Encrypting and Decrypting Text with OpenSSL

Last week at work, we had a hackathon, in which the recommendation was to give our (production) Hackathon API a go. This required logging in via a GitHub.com account to retrieve a JSON Web Token to use to authenticate yourself to the API.

I have a general policy of trying to keep my personal and work lives generally unentwined, so did not want to do it on my work machine. Instead, I logged in using my personal machine, but then had to send the JWT to my work email, which I didn't want to do in cleartext, because JWTs are sensitive.

To encrypt it, there are fortunately quite a few options, but in my case, it was a throwaway piece of work, so I thought just encrypting it with a shared secret would be enough, instead of i.e. worrying about GPG/PGP keys.

Although encrypting it worked pretty easily, I found it surprisingly difficult to decrypt on my work Mac and kept getting an error similar to the following:

bad decrypt 130692476720256:error:06065064:digital envelope routines:EVP_DecryptFinal_ex:bad decrypt:../crypto/evp/evp_enc.c:570:

After a while of searching online, I found that this is due to the differences in OpenSSL implementations and how they use message digests, and the solution is to make sure you explicitly use a message digest.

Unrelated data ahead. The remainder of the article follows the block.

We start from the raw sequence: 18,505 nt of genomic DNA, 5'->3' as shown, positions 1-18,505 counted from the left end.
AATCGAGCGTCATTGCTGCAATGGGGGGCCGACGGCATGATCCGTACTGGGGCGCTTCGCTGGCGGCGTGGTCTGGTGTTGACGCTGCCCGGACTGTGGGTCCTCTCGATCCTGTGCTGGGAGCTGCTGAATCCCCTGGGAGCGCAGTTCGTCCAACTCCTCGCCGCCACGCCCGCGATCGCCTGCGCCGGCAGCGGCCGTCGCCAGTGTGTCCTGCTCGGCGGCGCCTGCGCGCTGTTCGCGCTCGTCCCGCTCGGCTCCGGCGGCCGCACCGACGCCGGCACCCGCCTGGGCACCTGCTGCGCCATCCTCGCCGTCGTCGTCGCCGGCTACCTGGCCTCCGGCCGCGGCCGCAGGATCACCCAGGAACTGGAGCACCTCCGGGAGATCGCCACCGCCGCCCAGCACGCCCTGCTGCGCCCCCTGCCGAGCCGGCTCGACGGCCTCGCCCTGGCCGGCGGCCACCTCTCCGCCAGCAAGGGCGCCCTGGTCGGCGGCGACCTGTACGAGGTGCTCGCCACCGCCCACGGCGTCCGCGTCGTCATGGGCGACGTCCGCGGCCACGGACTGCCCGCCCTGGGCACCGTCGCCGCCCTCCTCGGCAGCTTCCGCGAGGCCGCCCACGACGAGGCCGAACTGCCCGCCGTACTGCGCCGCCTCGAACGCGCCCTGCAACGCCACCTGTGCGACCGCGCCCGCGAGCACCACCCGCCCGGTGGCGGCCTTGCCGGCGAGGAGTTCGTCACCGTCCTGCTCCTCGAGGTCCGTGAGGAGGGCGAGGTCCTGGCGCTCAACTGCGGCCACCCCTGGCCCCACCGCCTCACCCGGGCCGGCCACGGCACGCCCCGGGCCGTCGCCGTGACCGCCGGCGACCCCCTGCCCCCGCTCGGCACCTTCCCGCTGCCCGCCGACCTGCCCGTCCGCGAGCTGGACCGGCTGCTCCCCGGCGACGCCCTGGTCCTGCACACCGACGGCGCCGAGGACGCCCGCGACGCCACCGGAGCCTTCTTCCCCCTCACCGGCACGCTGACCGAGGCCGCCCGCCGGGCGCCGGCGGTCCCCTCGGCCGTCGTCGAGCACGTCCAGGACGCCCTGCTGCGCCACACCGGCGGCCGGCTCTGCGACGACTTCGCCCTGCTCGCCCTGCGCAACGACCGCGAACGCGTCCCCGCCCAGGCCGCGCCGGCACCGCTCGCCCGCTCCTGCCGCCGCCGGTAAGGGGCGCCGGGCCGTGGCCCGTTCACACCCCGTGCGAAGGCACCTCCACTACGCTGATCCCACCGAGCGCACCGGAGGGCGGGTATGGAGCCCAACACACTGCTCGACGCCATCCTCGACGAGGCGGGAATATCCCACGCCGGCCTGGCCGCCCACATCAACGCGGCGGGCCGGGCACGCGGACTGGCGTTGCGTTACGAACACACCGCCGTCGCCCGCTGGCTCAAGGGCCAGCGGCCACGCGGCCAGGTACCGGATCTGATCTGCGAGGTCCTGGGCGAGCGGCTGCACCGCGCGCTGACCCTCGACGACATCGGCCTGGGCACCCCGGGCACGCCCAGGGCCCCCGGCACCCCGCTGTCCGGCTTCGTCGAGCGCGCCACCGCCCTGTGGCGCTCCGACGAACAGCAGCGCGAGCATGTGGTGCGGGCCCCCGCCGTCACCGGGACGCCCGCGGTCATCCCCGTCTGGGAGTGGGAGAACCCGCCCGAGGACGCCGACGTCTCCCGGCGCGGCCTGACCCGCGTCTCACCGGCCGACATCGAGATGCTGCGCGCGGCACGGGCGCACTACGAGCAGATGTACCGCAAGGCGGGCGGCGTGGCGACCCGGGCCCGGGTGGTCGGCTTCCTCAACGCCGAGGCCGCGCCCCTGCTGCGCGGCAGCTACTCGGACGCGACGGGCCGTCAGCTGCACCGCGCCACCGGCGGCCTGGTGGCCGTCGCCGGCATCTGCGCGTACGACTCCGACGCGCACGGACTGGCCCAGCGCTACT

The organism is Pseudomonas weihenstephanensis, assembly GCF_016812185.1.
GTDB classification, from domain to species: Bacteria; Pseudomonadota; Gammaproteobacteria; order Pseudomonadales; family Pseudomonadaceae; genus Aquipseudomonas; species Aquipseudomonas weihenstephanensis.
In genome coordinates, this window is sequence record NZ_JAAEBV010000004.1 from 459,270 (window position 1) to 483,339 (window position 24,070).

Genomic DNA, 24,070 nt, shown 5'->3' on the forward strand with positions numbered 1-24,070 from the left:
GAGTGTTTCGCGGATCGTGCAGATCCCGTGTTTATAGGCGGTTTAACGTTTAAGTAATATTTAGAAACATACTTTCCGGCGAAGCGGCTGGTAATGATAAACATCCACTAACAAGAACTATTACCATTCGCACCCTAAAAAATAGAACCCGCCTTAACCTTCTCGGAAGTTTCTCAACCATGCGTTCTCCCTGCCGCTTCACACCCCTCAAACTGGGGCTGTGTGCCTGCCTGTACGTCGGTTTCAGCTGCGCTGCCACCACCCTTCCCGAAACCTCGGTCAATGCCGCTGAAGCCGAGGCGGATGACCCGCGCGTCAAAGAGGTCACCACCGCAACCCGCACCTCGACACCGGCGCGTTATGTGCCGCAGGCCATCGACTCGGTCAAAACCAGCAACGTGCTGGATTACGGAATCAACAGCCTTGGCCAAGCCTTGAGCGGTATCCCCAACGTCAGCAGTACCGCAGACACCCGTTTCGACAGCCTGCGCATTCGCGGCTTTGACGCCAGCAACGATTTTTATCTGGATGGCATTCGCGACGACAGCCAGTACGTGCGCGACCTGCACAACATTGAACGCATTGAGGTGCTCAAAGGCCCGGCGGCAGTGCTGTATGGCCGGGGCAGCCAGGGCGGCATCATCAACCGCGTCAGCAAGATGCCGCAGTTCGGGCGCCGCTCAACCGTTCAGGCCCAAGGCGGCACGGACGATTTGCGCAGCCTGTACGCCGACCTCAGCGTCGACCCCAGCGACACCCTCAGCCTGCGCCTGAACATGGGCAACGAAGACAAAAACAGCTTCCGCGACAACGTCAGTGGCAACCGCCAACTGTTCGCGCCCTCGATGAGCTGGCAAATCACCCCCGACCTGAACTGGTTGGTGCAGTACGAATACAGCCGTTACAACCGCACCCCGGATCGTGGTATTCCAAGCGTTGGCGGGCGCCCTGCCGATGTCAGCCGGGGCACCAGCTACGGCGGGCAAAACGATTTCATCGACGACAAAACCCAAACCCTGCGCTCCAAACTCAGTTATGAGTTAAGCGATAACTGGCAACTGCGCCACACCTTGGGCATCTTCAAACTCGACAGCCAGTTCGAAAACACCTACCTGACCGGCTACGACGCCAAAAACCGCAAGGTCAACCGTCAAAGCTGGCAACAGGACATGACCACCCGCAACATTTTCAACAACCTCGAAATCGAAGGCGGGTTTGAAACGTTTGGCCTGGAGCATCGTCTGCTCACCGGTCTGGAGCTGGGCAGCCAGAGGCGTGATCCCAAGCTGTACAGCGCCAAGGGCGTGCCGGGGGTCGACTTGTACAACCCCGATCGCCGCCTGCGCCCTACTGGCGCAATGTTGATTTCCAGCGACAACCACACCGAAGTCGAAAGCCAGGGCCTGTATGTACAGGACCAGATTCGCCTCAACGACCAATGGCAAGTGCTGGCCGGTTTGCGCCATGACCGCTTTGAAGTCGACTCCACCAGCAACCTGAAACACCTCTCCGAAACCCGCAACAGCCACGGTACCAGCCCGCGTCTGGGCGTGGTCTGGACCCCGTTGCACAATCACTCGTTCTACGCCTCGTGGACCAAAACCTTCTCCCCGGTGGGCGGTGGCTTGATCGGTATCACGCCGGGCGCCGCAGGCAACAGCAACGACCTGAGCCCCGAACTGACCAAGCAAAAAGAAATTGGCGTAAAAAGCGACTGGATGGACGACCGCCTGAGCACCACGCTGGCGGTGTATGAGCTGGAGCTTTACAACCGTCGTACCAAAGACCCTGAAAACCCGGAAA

This gives us the following command to encrypt:

openssl enc -aes-256-cbc -pbkdf2 -salt -in file.txt -out file.enc -md sha512
# or to Base64 encode it, so it's safe to go in i.e. the body of an email
openssl enc -aes-256-cbc -pbkdf2 -salt -in file.txt -out file.enc -md sha512 -base64

And the following to decrypt:

openssl enc -d -aes-256-cbc -pbkdf2 -md sha512 < file.enc
# or if Base64-encoded
openssl enc -d -aes-256-cbc -pbkdf2 -md sha512 -base64 < file.enc

Note that if you're on MacOS, with a LibreSSL version ~2.7, you may find that you need to remove the -pbkdf2 argument for this to work.

Written by Jamie Tanna's profile image Jamie Tanna on , and last updated on .

Content for this article is shared under the terms of the Creative Commons Attribution Non Commercial Share Alike 4.0 International, and code is shared under the Apache License 2.0.

#blogumentation #openssl #security #privacy.

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